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Despite the willingness of many Americans to settle for less than a satisfactory settlement in Viet Nam, and despite the possibility that events may foreclose the alternatives, it seems useful to examine just how "bad" a settlement we really are willing to accept and what the alternatives to such a settlement are. Despite heated discussion, some of the central issues involved in negotiations have not been debated-or at least not in sufficient detail and concreteness to make them clear. Indeed, so far each side is demanding victory on its own terms, the only difference being that we have offered North Viet Nam some face-saving devices, while Hanoi talks as if it is determined to humiliate us. Thus many people have dismissed these public positions as debating stances or meaningless rhetoric designed to raise morale or inspire confidence among allies and supporters-not serious approaches to settlement.
Aviable political settlement in South Viet Nam will reflect and give some legitimacy to the balance of political, military and social forces produced by a decade of internal conflict and five years of large-scale warfare. A successful settlement can also inaugurate a process of political accommodation through which the various elements of Vietnamese society may eventually be brought together into a functioning polity. American objectives and American expectations of what can be achieved at the conference table and on the battlefield should, correspondingly, be based on the realities of power and the opportunities for accommodation.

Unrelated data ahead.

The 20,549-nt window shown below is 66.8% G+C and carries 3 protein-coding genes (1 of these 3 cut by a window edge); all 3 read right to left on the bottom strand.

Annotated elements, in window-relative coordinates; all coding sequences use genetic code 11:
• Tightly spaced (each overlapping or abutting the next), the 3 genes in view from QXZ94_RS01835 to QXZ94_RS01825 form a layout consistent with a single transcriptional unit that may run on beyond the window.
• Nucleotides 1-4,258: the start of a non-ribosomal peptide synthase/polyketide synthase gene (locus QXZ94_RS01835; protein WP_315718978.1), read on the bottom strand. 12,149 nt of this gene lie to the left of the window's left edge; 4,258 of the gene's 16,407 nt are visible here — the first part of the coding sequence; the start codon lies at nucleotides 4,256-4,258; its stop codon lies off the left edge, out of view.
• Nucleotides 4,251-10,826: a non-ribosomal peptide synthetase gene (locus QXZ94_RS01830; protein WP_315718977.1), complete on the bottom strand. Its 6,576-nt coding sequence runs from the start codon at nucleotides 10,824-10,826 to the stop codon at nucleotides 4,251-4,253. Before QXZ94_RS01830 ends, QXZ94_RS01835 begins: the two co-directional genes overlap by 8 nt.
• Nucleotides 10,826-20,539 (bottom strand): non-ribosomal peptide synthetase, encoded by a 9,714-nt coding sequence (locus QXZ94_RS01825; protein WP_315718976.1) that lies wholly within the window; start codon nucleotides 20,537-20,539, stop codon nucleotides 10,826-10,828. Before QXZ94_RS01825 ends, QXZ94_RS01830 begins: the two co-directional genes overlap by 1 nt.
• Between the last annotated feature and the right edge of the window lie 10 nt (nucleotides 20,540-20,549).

Whatever else we may say of the dissent to the war in Viet Nam, it has effectively reminded us that we are still a democracy. Some may demur that we did not need to be reminded so noisily, but the fact remains: so many Americans turned from indifference or passive skepticism to outright opposition that the policy had to be changed. There comes a time, in foreign affairs as in domestic policies, when "the people" will be heard.
The Soviet Union and the United States are rival superpowers not simply because of their wealth, numbers, size, geographical position, social cohesion, strong government, but because they have translated these potentialities into overwhelmingly strong military forces which, measured on any historic or current standard, are comparable only with each other. For nearly fifteen years, the central strength of these forces has been their respective long-range strategic striking arms, each designed to be capable of a large-scale attack with nuclear weapons on the home territory of the other. Over the past decade, more or less, each nation has become increasingly aware that the chief utility of his strategic force was to prevent his adversary from using his own. This result was achieved primarily by offering the adversary the prospect that any attack by his strategic forces would be met by a counterblow so devastating as to convert a decision to attack into a suicide pact. So the strategic equilibrium commonly termed "mutual deterrence" was recognized.